The Managing Director of The Defence Group, Arun S. Maini, was recently interviewed by CBC television’s “The National” about corruption within an elite drug squad of the Toronto Police Service. As a former federal prosecutor, Mr. Maini has knowledge of the inner workings of the police department, Crown Attorney’s office and the courts. In recent years, a series of scandals broke involving a small group of drug squad officers who allegedly stole money from suspects and a fund used to pay confidential informants. One important issue in such a situation is whether allegations of this nature compromise all of the other cases these police officers were involved in. The producers of the CBC documentary were examining the actions of federal prosecutors from the Justice Department. Prosecutors in Toronto had been secretly and systematically “staying” prosecutions that were potentially tainted. A “stay of proceedings” is a prosecutorial tool that permits the Crown to terminate a case without explanation and without disclosure. Such tactics raise ethical issues about the role of the Crown and whether they have a duty to investigate and to disclose instances of corruption within the system, rather than to conceal and distract attention from illegal acts by police. As a former federal prosecutor and a defence lawyer, Mr. Maini is uniquely qualified to comment on such important societal issues.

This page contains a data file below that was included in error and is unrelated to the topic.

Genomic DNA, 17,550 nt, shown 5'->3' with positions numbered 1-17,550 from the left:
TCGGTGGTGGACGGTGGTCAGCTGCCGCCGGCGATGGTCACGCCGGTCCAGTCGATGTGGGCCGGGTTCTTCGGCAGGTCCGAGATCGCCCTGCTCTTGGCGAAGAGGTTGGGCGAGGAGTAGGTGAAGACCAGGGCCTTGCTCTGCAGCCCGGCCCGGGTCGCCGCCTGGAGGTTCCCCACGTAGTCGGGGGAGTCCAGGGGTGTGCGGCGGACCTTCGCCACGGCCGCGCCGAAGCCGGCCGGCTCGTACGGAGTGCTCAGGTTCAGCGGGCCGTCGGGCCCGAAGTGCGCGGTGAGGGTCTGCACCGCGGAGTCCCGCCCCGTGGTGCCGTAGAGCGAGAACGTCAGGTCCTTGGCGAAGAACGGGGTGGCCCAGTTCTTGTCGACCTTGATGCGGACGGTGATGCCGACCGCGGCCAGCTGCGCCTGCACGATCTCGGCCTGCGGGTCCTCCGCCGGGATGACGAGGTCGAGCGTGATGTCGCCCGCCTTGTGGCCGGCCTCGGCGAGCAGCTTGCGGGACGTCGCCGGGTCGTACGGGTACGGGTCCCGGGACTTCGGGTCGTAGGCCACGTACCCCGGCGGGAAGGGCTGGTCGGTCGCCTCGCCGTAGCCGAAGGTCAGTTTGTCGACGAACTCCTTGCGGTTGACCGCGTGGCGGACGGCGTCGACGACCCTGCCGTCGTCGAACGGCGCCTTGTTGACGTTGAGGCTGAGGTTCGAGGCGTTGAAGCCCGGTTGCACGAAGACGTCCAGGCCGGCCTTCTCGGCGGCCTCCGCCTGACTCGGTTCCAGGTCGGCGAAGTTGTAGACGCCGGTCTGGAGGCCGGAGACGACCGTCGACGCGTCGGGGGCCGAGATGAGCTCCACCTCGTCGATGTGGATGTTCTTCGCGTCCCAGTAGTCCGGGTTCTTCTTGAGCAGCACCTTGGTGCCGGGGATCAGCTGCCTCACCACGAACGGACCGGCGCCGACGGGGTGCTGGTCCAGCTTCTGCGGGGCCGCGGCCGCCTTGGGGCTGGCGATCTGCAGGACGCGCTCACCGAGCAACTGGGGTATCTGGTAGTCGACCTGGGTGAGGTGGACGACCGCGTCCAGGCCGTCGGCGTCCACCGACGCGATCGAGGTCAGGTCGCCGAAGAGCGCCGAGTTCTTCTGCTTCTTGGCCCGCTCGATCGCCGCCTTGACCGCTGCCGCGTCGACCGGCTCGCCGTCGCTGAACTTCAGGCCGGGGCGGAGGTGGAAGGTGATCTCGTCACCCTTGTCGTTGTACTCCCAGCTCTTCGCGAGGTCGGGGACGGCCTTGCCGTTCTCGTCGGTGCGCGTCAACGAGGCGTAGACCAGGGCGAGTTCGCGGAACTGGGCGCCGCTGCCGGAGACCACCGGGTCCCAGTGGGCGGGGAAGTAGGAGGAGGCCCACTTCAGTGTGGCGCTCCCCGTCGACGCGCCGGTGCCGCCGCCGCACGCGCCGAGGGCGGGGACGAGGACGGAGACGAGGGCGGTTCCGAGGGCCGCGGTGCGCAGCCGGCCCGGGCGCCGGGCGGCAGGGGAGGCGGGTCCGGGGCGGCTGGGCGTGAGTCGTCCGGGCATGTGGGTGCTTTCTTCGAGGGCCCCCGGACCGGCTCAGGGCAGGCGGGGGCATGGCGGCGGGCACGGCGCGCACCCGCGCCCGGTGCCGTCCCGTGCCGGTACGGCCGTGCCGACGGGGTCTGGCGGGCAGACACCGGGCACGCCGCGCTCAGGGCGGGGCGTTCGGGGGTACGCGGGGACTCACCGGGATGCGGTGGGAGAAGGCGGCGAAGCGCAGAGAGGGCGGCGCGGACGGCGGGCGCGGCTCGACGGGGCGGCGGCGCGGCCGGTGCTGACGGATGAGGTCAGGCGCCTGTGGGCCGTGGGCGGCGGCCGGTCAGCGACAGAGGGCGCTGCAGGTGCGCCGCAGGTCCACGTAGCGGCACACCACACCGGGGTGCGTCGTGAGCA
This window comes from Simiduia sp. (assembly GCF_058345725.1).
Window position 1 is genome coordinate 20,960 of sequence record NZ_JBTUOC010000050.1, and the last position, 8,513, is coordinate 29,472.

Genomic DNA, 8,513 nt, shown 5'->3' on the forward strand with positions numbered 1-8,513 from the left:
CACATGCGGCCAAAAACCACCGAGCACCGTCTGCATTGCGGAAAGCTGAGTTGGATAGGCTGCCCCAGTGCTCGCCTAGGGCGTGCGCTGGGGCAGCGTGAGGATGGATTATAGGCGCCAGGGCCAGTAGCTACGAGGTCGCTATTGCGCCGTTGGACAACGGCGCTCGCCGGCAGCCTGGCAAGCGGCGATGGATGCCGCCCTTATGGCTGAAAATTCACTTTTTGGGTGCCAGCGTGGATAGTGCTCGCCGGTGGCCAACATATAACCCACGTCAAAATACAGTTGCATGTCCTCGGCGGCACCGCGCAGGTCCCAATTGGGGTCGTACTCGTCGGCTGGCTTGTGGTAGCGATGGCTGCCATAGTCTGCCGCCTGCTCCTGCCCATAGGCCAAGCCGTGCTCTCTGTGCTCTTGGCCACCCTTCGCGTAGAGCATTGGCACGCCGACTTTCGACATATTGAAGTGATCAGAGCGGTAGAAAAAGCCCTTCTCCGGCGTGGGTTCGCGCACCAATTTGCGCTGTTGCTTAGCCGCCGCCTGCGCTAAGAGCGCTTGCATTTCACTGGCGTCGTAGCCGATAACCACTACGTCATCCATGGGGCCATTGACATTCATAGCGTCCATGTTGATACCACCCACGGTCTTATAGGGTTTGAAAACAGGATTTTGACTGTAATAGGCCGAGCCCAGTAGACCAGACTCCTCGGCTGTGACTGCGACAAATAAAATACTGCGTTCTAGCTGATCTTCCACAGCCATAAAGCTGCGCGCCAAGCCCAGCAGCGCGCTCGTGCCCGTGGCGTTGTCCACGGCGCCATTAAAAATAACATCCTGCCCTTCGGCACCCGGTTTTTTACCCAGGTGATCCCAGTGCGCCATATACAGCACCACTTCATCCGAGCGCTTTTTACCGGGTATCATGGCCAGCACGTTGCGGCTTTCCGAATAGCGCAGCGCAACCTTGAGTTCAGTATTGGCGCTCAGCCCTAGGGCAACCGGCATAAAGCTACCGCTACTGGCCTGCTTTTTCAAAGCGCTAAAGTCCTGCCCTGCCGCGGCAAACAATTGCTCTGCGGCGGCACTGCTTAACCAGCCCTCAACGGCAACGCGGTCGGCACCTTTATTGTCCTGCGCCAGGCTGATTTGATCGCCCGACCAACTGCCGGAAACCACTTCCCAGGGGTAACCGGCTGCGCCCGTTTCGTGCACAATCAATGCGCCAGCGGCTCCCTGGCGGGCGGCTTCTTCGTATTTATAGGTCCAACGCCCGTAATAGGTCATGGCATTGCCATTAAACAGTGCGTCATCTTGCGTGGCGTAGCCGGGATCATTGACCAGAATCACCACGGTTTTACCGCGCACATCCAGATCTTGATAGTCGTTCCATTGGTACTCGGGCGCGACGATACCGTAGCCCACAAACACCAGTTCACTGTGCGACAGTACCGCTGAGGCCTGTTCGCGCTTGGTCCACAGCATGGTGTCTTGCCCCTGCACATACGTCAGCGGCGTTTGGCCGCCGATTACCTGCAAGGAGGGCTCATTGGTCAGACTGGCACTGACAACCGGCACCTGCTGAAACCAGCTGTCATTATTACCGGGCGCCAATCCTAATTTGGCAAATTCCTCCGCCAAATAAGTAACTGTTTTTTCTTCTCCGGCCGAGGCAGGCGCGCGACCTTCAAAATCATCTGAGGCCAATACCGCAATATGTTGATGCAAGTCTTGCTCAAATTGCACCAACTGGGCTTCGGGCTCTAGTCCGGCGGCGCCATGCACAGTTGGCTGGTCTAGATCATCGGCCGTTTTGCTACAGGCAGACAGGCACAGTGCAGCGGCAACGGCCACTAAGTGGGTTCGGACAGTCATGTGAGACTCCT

Arun S. Maini has practised criminal law since 1994. He graduated from the University of Toronto and Dalhousie University Law School. After articling, Mr. Maini joined the federal Department of Justice as a prosecutor, and later transferred to the provincial Crown Attorney’s Office, where he prosecuted all manner of criminal offences, from theft to murder. In 2003, Mr. Maini left the government to establish The Defence Group. He has prosecuted and defended hundreds of cases, and has extensive jury trial experience.